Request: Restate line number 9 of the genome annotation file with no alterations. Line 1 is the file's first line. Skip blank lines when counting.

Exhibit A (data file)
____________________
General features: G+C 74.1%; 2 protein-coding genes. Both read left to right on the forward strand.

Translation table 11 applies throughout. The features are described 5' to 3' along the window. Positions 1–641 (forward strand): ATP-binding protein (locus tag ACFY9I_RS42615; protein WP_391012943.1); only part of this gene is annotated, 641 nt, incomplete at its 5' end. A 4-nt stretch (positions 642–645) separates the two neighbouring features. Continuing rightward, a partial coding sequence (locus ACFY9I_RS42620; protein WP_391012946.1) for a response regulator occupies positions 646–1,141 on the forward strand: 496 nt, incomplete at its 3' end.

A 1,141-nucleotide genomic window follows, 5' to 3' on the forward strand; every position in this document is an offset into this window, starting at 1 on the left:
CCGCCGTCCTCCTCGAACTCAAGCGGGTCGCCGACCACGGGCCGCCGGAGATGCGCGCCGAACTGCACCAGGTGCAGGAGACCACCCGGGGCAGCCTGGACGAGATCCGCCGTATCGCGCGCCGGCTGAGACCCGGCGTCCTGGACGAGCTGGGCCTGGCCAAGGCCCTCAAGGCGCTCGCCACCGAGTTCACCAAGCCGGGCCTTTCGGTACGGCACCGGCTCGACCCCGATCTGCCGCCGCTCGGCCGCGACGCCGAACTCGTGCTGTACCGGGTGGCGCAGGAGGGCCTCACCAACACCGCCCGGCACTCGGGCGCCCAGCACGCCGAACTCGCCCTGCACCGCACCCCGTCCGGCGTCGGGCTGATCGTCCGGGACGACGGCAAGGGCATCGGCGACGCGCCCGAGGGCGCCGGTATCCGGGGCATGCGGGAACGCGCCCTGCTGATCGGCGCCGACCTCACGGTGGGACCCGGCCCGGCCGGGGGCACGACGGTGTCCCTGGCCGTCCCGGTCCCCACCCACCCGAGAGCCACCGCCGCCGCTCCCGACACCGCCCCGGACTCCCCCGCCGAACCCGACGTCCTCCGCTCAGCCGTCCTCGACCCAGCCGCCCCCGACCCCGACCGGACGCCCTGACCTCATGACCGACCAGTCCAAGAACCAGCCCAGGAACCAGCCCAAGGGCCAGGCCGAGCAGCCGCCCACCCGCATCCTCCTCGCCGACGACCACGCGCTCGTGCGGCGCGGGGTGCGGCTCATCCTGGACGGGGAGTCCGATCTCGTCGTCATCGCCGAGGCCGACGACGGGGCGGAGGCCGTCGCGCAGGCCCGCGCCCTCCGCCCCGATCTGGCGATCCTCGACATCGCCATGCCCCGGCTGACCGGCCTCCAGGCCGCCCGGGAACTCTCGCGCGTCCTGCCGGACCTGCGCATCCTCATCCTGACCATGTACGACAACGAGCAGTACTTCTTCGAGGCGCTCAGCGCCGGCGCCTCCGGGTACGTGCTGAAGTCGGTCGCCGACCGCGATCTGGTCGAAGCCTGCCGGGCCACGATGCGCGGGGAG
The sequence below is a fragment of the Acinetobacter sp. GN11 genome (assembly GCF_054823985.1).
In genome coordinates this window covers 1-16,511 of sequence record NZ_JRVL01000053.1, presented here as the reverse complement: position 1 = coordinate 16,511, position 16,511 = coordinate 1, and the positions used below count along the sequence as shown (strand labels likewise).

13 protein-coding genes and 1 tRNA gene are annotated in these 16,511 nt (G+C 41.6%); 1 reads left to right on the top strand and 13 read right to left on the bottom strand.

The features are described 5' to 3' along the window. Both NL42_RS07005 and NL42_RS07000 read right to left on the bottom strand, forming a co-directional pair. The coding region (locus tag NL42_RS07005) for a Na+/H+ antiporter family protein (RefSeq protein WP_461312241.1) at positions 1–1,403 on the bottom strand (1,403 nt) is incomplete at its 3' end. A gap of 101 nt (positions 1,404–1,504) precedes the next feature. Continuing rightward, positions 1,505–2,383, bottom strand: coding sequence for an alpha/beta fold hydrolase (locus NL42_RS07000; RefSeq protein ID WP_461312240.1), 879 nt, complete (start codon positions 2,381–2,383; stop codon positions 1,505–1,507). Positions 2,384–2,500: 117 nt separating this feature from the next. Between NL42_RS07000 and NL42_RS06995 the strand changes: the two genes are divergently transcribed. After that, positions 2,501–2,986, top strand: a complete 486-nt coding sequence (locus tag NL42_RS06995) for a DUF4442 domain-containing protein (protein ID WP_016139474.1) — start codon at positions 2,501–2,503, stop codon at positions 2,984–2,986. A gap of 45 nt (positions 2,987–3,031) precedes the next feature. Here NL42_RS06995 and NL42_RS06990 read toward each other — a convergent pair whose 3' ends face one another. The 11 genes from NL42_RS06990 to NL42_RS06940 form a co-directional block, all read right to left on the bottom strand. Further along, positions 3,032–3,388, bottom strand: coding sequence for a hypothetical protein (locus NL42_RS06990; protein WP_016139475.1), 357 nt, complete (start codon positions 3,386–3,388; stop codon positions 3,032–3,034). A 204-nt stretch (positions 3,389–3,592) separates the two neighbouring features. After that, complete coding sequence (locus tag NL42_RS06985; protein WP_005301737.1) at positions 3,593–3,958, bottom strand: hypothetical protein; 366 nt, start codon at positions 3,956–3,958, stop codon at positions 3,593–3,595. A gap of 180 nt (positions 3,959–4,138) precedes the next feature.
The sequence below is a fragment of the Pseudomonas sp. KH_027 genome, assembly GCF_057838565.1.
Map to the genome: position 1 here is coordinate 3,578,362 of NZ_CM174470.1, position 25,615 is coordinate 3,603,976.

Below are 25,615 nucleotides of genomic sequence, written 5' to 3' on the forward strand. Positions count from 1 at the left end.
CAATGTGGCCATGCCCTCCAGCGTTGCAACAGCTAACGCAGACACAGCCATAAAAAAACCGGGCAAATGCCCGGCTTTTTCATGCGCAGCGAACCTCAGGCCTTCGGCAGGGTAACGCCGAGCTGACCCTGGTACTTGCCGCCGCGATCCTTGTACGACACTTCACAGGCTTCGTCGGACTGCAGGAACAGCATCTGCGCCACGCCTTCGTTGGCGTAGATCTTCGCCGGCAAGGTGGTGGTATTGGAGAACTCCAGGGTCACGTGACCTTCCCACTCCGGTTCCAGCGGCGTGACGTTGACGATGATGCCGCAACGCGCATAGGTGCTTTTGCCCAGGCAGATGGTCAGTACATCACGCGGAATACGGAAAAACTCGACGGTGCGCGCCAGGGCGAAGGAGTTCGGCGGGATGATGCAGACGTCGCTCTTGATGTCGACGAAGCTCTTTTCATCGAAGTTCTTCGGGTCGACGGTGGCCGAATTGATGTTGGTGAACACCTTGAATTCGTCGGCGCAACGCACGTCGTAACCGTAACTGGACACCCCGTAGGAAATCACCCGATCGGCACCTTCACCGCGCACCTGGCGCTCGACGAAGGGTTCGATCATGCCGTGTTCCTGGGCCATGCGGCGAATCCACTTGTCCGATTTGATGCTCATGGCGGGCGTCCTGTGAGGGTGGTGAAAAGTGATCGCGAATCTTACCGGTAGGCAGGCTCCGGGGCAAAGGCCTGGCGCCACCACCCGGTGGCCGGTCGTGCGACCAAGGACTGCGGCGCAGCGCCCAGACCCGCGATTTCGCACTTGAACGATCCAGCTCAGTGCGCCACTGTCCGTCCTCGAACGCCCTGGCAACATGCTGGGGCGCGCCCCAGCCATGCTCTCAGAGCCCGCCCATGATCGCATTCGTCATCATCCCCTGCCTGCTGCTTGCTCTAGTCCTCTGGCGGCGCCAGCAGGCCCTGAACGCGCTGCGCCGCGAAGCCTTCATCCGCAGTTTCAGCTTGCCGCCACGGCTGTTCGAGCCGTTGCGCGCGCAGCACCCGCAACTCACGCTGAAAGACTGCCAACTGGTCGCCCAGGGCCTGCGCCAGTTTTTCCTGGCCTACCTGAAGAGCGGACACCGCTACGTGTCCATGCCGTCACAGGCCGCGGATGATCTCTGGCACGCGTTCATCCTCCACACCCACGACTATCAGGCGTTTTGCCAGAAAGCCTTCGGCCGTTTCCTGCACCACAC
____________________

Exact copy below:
The sequence below is a fragment of the Pseudomonas sp. KH_027 genome, assembly GCF_057838565.1.